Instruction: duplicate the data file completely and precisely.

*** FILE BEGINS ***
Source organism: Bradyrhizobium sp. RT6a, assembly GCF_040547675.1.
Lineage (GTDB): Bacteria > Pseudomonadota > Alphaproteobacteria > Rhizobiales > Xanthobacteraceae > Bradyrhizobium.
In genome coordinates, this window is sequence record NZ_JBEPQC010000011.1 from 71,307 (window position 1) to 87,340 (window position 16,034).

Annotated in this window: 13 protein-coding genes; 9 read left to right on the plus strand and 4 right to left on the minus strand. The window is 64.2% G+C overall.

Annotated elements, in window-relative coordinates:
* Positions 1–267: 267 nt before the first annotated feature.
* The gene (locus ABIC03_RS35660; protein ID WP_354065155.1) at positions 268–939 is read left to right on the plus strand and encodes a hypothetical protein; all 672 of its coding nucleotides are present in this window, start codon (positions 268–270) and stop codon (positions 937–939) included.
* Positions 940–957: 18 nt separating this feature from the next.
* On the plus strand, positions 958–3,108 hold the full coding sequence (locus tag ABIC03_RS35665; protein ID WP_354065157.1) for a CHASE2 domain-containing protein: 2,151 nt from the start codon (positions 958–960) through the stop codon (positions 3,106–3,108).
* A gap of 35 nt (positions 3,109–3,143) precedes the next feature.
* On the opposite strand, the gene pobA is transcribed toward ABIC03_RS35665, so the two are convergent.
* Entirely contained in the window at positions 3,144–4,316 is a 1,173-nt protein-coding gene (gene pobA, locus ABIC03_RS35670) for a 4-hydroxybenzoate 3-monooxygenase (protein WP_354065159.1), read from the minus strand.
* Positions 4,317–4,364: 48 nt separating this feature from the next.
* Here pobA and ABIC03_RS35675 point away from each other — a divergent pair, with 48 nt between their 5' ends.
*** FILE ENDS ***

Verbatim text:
Source organism: Bradyrhizobium sp. RT6a, assembly GCF_040547675.1.
Lineage (GTDB): Bacteria > Pseudomonadota > Alphaproteobacteria > Rhizobiales > Xanthobacteraceae > Bradyrhizobium.
In genome coordinates, this window is sequence record NZ_JBEPQC010000011.1 from 71,307 (window position 1) to 87,340 (window position 16,034).

Annotated in this window: 13 protein-coding genes; 9 read left to right on the plus strand and 4 right to left on the minus strand. The window is 64.2% G+C overall.

Annotated elements, in window-relative coordinates:
* Positions 1–267: 267 nt before the first annotated feature.
* The gene (locus ABIC03_RS35660; protein ID WP_354065155.1) at positions 268–939 is read left to right on the plus strand and encodes a hypothetical protein; all 672 of its coding nucleotides are present in this window, start codon (positions 268–270) and stop codon (positions 937–939) included.
* Positions 940–957: 18 nt separating this feature from the next.
* On the plus strand, positions 958–3,108 hold the full coding sequence (locus tag ABIC03_RS35665; protein ID WP_354065157.1) for a CHASE2 domain-containing protein: 2,151 nt from the start codon (positions 958–960) through the stop codon (positions 3,106–3,108).
* A gap of 35 nt (positions 3,109–3,143) precedes the next feature.
* On the opposite strand, the gene pobA is transcribed toward ABIC03_RS35665, so the two are convergent.
* Entirely contained in the window at positions 3,144–4,316 is a 1,173-nt protein-coding gene (gene pobA, locus ABIC03_RS35670) for a 4-hydroxybenzoate 3-monooxygenase (protein WP_354065159.1), read from the minus strand.
* Positions 4,317–4,364: 48 nt separating this feature from the next.
* Here pobA and ABIC03_RS35675 point away from each other — a divergent pair, with 48 nt between their 5' ends.